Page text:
family tree research question

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  #1  
Old 07-22-12, 09:37 PM
wwc
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family tree research question

I have been working on my family tree and I have gone back to my great great grandfather and I'm going to my family reunion in a couple weeks and I wanted to see what advice I could get for things I can do to get alot of info while there.
 
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  #2  
Old 07-22-12, 10:31 PM
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The biggest problem with getting info from people is the memory! Who besides the parents remember exactly when someone was born or married? Now if you can get a hold of the guest list and contact each one and ask them to bring stuff they have written down..well you get the idea. You might look on the family tree sites and find a simple blank family page that they allow you to download. Then you could make several copies to take with you to the reunion and ask the guests to fill them out. They could do it there or take them home and do it, then send them to you when they are done.
If you were to print out what you have and take it along to show then it might entice the others to be interested enough to help you get an even bigger family tree the next reunion.
 
  #3  
Old 07-22-12, 10:54 PM
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I haven't done as much research on my family as my cousins have but I have helped them in what little bit of research they have done.
I think my best advice would be to keep it simple. I don't know your name only your online handle but lets say you are Mr. Smith and your mothers maiden name was Jones. Which side of the family are you most interested in the Smith or the Jones family or are you interested in both? Well depending on the family reunion you are going to maybe none of the Smiths will be there but plenty of the Jones will or maybe both sides will be there. If they are both there and you want to find out about both sides of your family tree then you will not have to go anywhere else.
Once you have decided on your course of investigation into your family I suggest you bring along a camcorder if you can so you can do a video of the older members of the family or at least a small tape recorder so you can record that persons voice. Bring along a note pad too so you can write notes down. Also bring along what research you have, you might think everything is right in your computer but those genealogy programs can get the names you gathered all mixed up as it happened to a cousin by marriage at one time. Bring along your digital still camera and take plenty of pictures and write down the names of people who you took the pictures of. If you can and your more elderly relatives are up to doing so bring them along to the local cemetery where some of your relatives are buried and take more pictures and notes bringing along your tape recorder so you don't miss anything. Old newspaper articles that your relatives might have will help you or archived copies of newspapers at the nearby public library. If you want to go further still in your research go to the nearby court house where the land records are held and also copies of marriage and birth certificates as well as death certificates. Of course if you want copies that can be expensive so I suggest just writing down the relevant facts. If you have old houses in that part of the family don't forget them especially if the family has lived there for many generations. Over time houses get destroyed either through fire,storms or just the mark of what some call progress so having a record of what the house looked like will be nice for you and others to look back on. I especially like pictures of more formal gardens at really old houses. I hope you enjoy your trip and I am very happy for you as not everybody has a chance to do the kind of research you are doing.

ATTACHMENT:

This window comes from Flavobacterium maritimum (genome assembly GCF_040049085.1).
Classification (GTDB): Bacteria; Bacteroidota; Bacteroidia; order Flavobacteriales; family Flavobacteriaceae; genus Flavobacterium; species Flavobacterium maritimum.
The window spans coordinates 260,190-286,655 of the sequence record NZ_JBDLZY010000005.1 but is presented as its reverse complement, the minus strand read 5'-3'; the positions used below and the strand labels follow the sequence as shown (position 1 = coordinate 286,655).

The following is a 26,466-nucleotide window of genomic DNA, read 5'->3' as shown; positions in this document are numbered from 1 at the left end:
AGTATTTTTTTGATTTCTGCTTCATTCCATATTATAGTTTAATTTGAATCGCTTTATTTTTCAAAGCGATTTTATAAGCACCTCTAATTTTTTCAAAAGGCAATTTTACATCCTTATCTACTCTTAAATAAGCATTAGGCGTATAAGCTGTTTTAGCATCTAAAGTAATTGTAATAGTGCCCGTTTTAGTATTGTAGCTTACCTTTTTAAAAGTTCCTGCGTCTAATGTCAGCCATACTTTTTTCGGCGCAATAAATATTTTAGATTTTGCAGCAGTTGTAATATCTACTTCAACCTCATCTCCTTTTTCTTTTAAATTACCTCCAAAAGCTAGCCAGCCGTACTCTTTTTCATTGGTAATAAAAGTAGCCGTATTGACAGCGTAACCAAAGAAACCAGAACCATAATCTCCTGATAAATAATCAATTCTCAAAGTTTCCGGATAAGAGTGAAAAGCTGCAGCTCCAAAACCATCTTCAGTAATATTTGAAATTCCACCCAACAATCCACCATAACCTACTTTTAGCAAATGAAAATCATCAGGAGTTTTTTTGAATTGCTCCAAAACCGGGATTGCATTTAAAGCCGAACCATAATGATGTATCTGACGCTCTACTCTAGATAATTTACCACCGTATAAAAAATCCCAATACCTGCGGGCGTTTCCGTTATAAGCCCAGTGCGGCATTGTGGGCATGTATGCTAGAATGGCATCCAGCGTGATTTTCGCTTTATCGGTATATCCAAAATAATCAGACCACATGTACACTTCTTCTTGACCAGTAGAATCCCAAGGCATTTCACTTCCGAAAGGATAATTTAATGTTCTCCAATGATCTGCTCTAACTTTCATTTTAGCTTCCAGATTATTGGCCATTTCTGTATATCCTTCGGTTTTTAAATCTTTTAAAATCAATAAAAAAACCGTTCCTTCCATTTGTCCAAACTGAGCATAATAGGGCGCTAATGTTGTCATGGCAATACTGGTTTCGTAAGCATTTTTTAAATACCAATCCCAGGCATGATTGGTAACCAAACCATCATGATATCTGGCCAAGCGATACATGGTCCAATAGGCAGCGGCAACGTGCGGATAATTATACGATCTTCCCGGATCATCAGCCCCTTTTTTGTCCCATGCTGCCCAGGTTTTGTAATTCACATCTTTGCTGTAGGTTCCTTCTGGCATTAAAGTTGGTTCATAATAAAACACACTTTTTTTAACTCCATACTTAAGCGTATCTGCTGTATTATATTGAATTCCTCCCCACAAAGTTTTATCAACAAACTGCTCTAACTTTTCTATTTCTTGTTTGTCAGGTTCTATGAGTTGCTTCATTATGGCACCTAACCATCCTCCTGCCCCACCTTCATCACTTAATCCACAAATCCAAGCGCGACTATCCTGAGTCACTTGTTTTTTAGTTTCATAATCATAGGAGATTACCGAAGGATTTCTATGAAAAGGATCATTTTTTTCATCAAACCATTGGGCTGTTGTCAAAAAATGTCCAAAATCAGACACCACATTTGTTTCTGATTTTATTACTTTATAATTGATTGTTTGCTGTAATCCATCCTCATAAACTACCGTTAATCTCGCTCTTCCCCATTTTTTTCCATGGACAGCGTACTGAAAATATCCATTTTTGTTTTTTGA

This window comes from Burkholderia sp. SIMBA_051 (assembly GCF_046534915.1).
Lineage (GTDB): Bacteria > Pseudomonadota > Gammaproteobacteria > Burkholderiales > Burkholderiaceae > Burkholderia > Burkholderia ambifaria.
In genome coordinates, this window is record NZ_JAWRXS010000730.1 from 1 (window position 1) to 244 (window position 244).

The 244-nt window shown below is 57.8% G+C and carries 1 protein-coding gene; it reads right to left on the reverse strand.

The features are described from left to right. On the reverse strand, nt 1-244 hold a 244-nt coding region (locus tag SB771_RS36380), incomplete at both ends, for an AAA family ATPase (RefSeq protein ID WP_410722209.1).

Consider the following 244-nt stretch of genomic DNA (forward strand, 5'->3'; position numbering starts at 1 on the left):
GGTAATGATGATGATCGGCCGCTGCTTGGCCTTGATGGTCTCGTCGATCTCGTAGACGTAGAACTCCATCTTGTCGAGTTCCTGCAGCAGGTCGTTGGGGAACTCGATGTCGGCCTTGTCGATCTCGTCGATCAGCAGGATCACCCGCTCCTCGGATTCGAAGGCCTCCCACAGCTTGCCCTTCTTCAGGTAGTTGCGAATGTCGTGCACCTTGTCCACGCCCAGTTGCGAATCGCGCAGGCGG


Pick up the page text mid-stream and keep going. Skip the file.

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Old 07-23-12, 03:01 AM
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I have researched our family trees back to about 1600 with fairly good accuracy. Beyond that it gets "iffy". Use a genealogy subscription site for a wealth of information. Beware, however, you have to cross reference everything you do. You will fall into the trap of feeling you have succeeded in securing a certain line, only to find out the mother of a child gave birth at 4 years old, or even worse 5 years after she died Search and verify.
I visited with my sister at my mom's former house to try and dispose of "stuff". Sis brought in 4 large boxes of pictures from the barn of all places. Some of these were family pix dating back to the mid 1800's, to the infancy of photography. Luckily many had rosters with them, and I was able to identify many of the people.
 
  #5  
Old 07-23-12, 05:42 AM
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I have researched my family tree for more than 30 years. Like Larry I have followed most of my ancestral lines to the 1600's.

The best advice I can give you is to talk to people at the reunion. Many will probably have little or no interest in what you are doing but some will. If there are old folks at the reunion they are likely to be the ones with the most interest i what you are doing. Ask them questions about their life and listen to their stories. You will be amazed at the information you can get from oral family history that is often wrong but usually contains elements of fact that you can build on.